Comment Was this review helpful to you? Yes No Sending feedback...
Thank you for your feedback. If this review is inappropriate, please let us know.
Sorry, we failed to record your vote. Please try again
2 of 2 people found the following review helpful By Dr. Delvis Memphistopheles TOP 500 REVIEWERVINE VOICE on 5 Oct 2013
Format: Paperback Verified Purchase
Goffman wrote a seminal book about Stigma which connects more to Foucualt than Marx in his perception of how institions such as prisons, psychiatrists as well as communities pass judgement upon what constitutes the norm and what is outside it. In this respect, Goffman also connects to Bourdieu's habitus.

Looking at homosexuality and the stigma applied, which has not been entirely erased - along with prostitution, disability and race, he ranges across the big themes that were to dominate the late 1970's as Gay rights, Women's Rights, Civil Rights and Disability Rights all changed the world due to the stigmas they faced. Goffman's book, handed out on sociology courses must have lit the touchpaper, because here was someone inhabiting the skin of those who were ostracised and providing a language of expression previously denied. This is one of those little slim volumes written by US academics that just lit up the world during this era. Howard Becker is another.

Goffman fuses psychology with sociology to transcend the bland theorising of both to deliver something which offers hope to those who have been castigated. Some of the language is non PC, but try reading Mark Twain.

Within this book are more ideas than most can put together in a life time. Reflecting upon them you can see how the world has changed, but you can also wince, because these labels are no longer applied to women, blacks and disabled but they are used against the homeless, the drug user, alcoholic and the criminal. These people have been cast adrift by the "normals" along with the sex worker who still hangs out with the Bohemians, so the world has shifted its....a little.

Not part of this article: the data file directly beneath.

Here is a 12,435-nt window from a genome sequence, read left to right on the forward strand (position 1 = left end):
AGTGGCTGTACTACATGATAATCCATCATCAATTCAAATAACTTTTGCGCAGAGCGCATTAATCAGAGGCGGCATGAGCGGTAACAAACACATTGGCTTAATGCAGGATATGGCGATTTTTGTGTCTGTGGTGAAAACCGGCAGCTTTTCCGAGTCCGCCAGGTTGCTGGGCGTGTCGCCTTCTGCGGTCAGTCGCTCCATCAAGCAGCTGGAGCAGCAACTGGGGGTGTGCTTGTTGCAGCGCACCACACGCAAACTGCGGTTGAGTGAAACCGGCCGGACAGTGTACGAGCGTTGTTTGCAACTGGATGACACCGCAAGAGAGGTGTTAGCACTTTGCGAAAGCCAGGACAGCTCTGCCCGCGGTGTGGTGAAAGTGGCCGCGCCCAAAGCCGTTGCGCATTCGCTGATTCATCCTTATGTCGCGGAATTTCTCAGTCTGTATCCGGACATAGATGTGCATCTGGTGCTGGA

Comment Was this review helpful to you? Yes No Sending feedback...
Thank you for your feedback. If this review is inappropriate, please let us know.
Sorry, we failed to record your vote. Please try again
1 of 1 people found the following review helpful By Banshee on 21 Nov 2012
Format: Paperback Verified Purchase
I found this book when I searched under Disability. I hadn't read many other books on the topic before, but I felt this one covered the issue of how everyone deals with 'the elephant in the room' in social situations. It considered how disabled and non-disabled people view the disability and what each thinks the other might think. So that was interesting. The book wasn't solely concerned with disability and also dealt with other stigmatised groups (criminals, for instance). But I did feel the language (the word 'cripple' came up several times) was a bit un-PC for the 21st century (I think the book was written in the early 1960s). And the attitude to homosexuality is also outmoded.
Comment Was this review helpful to you? Yes No Sending feedback...
Thank you for your feedback. If this review is inappropriate, please let us know.
Sorry, we failed to record your vote. Please try again
By Jules1968 on 3 Mar 2014
Format: Paperback Verified Purchase
I bought this book for research reasons and have been able to use many quotes from it.

Arrived on time and in good condition
Comment Was this review helpful to you? Yes No Sending feedback...
Thank you for your feedback. If this review is inappropriate, please let us know.
Sorry, we failed to record your vote. Please try again
Format: Paperback Verified Purchase
Great quality book in every way. Goffman's work is a must read! Great for student and not too hard a read!
Comment Was this review helpful to you? Yes No Sending feedback...
Thank you for your feedback. If this review is inappropriate, please let us know.
Sorry, we failed to record your vote. Please try again
Format: Paperback
Really pleased with this book as its a key read for my degree course and goffman uses examples to explain his theories making it a very interesting read
Comment Was this review helpful to you? Yes No Sending feedback...
Thank you for your feedback. If this review is inappropriate, please let us know.
Sorry, we failed to record your vote. Please try again
By Ronnie on 14 Mar 2013
Format: Paperback Verified Purchase
This book is very interesting. Anyone working on stigma should read it as Goffman is very useful in this area. The price was good and it was in great condition.
Comment Was this review helpful to you? Yes No Sending feedback...
Thank you for your feedback. If this review is inappropriate, please let us know.
Sorry, we failed to record your vote. Please try again


Feedback